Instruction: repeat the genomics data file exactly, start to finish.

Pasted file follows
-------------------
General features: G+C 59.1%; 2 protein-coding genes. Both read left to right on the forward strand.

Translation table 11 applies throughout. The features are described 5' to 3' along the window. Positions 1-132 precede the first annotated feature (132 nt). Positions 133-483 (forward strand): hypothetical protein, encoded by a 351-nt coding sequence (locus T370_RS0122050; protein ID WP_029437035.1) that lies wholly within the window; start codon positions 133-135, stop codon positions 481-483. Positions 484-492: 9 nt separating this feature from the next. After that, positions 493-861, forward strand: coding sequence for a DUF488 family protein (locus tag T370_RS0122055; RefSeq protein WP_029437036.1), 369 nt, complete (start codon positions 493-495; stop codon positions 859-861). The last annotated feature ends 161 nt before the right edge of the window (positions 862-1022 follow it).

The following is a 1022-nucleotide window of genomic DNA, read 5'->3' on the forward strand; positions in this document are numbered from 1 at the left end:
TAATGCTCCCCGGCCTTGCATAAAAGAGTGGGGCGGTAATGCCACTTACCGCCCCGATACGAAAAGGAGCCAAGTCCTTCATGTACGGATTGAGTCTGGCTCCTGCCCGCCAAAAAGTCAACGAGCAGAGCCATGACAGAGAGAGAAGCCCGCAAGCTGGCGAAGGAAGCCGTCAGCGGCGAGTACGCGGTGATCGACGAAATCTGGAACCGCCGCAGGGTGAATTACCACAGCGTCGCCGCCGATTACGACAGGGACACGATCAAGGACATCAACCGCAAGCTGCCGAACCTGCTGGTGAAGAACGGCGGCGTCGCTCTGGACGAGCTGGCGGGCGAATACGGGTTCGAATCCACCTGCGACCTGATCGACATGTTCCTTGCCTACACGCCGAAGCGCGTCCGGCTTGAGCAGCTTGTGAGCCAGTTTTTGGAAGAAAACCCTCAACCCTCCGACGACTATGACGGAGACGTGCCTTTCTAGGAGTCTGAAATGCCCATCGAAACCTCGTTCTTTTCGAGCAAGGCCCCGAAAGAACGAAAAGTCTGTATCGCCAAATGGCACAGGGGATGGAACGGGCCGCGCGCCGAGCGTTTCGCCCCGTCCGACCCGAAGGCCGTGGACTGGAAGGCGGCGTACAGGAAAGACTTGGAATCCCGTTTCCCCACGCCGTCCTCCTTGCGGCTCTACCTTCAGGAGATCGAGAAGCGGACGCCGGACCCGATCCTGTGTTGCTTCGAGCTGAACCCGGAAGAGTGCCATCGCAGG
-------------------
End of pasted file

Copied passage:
General features: G+C 59.1%; 2 protein-coding genes. Both read left to right on the forward strand.

Translation table 11 applies throughout. The features are described 5' to 3' along the window. Positions 1-132 precede the first annotated feature (132 nt). Positions 133-483 (forward strand): hypothetical protein, encoded by a 351-nt coding sequence (locus T370_RS0122050; protein ID WP_029437035.1) that lies wholly within the window; start codon positions 133-135, stop codon positions 481-483. Positions 484-492: 9 nt separating this feature from the next. After that, positions 493-861, forward strand: coding sequence for a DUF488 family protein (locus tag T370_RS0122055; RefSeq protein WP_029437036.1), 369 nt, complete (start codon positions 493-495; stop codon positions 859-861). The last annotated feature ends 161 nt before the right edge of the window (positions 862-1022 follow it).

The following is a 1022-nucleotide window of genomic DNA, read 5'->3' on the forward strand; positions in this document are numbered from 1 at the left end:
TAATGCTCCCCGGCCTTGCATAAAAGAGTGGGGCGGTAATGCCACTTACCGCCCCGATACGAAAAGGAGCCAAGTCCTTCATGTACGGATTGAGTCTGGCTCCTGCCCGCCAAAAAGTCAACGAGCAGAGCCATGACAGAGAGAGAAGCCCGCAAGCTGGCGAAGGAAGCCGTCAGCGGCGAGTACGCGGTGATCGACGAAATCTGGAACCGCCGCAGGGTGAATTACCACAGCGTCGCCGCCGATTACGACAGGGACACGATCAAGGACATCAACCGCAAGCTGCCGAACCTGCTGGTGAAGAACGGCGGCGTCGCTCTGGACGAGCTGGCGGGCGAATACGGGTTCGAATCCACCTGCGACCTGATCGACATGTTCCTTGCCTACACGCCGAAGCGCGTCCGGCTTGAGCAGCTTGTGAGCCAGTTTTTGGAAGAAAACCCTCAACCCTCCGACGACTATGACGGAGACGTGCCTTTCTAGGAGTCTGAAATGCCCATCGAAACCTCGTTCTTTTCGAGCAAGGCCCCGAAAGAACGAAAAGTCTGTATCGCCAAATGGCACAGGGGATGGAACGGGCCGCGCGCCGAGCGTTTCGCCCCGTCCGACCCGAAGGCCGTGGACTGGAAGGCGGCGTACAGGAAAGACTTGGAATCCCGTTTCCCCACGCCGTCCTCCTTGCGGCTCTACCTTCAGGAGATCGAGAAGCGGACGCCGGACCCGATCCTGTGTTGCTTCGAGCTGAACCCGGAAGAGTGCCATCGCAGG